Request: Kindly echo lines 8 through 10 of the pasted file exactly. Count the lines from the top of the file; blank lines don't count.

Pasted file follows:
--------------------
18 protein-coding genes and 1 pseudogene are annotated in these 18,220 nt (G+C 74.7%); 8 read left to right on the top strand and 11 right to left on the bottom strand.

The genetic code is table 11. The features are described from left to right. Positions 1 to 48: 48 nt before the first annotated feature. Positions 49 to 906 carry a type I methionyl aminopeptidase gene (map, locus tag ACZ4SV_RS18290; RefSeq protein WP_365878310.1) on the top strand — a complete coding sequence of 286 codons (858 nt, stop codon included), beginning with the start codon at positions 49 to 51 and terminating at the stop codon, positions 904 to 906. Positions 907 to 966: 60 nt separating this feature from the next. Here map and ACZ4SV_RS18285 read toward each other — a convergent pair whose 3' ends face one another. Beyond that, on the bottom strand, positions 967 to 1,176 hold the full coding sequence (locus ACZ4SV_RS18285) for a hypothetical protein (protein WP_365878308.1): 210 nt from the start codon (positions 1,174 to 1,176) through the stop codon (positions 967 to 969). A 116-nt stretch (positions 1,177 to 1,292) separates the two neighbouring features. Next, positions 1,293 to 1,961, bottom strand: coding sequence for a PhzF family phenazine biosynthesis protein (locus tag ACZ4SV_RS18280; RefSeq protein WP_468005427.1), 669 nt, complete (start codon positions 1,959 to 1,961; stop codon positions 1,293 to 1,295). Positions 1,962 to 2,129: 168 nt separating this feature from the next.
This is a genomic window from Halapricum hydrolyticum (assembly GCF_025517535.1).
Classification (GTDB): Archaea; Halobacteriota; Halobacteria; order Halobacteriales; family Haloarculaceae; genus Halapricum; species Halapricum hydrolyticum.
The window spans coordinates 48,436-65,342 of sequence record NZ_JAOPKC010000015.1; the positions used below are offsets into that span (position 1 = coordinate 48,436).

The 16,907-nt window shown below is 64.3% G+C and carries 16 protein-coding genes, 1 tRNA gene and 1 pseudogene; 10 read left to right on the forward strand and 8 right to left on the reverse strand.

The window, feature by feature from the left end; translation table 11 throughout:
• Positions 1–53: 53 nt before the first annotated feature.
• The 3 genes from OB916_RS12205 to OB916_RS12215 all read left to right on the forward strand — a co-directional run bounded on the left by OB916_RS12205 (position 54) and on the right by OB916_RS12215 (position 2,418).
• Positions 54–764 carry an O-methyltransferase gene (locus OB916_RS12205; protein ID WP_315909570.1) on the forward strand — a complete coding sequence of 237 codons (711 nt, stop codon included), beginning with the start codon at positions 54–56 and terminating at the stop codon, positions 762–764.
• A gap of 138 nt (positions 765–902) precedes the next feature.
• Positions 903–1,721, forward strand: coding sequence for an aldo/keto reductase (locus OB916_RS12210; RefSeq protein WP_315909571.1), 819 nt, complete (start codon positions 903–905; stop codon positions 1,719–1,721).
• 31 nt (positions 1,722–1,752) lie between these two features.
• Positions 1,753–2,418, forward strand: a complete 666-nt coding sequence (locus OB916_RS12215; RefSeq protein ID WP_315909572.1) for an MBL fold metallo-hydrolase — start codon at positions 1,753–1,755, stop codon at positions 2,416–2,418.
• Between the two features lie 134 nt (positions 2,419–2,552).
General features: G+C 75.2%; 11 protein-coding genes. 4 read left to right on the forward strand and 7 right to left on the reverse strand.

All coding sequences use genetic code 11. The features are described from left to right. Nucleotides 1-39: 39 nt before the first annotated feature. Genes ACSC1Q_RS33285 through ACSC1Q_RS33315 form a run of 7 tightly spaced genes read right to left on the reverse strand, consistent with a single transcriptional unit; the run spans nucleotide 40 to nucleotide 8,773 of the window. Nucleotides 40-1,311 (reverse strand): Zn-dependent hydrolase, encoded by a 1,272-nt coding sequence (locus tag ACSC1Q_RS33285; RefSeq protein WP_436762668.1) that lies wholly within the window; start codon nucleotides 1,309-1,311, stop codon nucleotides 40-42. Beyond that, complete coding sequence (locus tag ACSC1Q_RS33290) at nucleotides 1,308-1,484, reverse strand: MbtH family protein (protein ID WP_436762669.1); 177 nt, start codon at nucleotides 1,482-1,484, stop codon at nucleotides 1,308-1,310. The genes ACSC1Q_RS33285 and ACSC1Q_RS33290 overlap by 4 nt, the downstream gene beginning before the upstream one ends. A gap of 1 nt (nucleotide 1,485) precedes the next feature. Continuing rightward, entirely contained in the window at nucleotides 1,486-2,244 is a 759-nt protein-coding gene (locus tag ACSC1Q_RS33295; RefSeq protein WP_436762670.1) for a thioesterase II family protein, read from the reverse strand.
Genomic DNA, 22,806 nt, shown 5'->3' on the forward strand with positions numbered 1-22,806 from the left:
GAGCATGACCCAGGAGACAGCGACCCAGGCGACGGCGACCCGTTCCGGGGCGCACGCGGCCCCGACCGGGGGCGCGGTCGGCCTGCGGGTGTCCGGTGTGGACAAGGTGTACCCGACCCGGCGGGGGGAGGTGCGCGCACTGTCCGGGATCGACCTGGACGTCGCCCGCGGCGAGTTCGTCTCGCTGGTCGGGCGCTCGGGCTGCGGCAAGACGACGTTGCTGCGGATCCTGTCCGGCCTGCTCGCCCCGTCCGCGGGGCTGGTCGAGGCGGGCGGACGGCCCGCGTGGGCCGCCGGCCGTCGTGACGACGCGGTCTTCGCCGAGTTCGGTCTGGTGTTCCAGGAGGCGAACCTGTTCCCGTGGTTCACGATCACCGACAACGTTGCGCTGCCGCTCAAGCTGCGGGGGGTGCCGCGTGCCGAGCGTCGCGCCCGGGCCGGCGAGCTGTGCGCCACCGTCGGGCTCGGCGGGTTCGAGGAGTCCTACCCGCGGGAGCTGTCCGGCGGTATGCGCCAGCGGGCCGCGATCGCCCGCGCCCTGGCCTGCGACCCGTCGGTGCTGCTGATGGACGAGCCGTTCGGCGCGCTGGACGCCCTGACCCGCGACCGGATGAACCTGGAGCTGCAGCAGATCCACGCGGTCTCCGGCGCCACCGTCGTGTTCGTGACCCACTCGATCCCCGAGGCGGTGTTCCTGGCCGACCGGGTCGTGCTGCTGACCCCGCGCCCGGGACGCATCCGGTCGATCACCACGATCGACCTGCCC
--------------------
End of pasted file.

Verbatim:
• Positions 1–53: 53 nt before the first annotated feature.
• The 3 genes from OB916_RS12205 to OB916_RS12215 all read left to right on the forward strand — a co-directional run bounded on the left by OB916_RS12205 (position 54) and on the right by OB916_RS12215 (position 2,418).
• Positions 54–764 carry an O-methyltransferase gene (locus OB916_RS12205; protein ID WP_315909570.1) on the forward strand — a complete coding sequence of 237 codons (711 nt, stop codon included), beginning with the start codon at positions 54–56 and terminating at the stop codon, positions 762–764.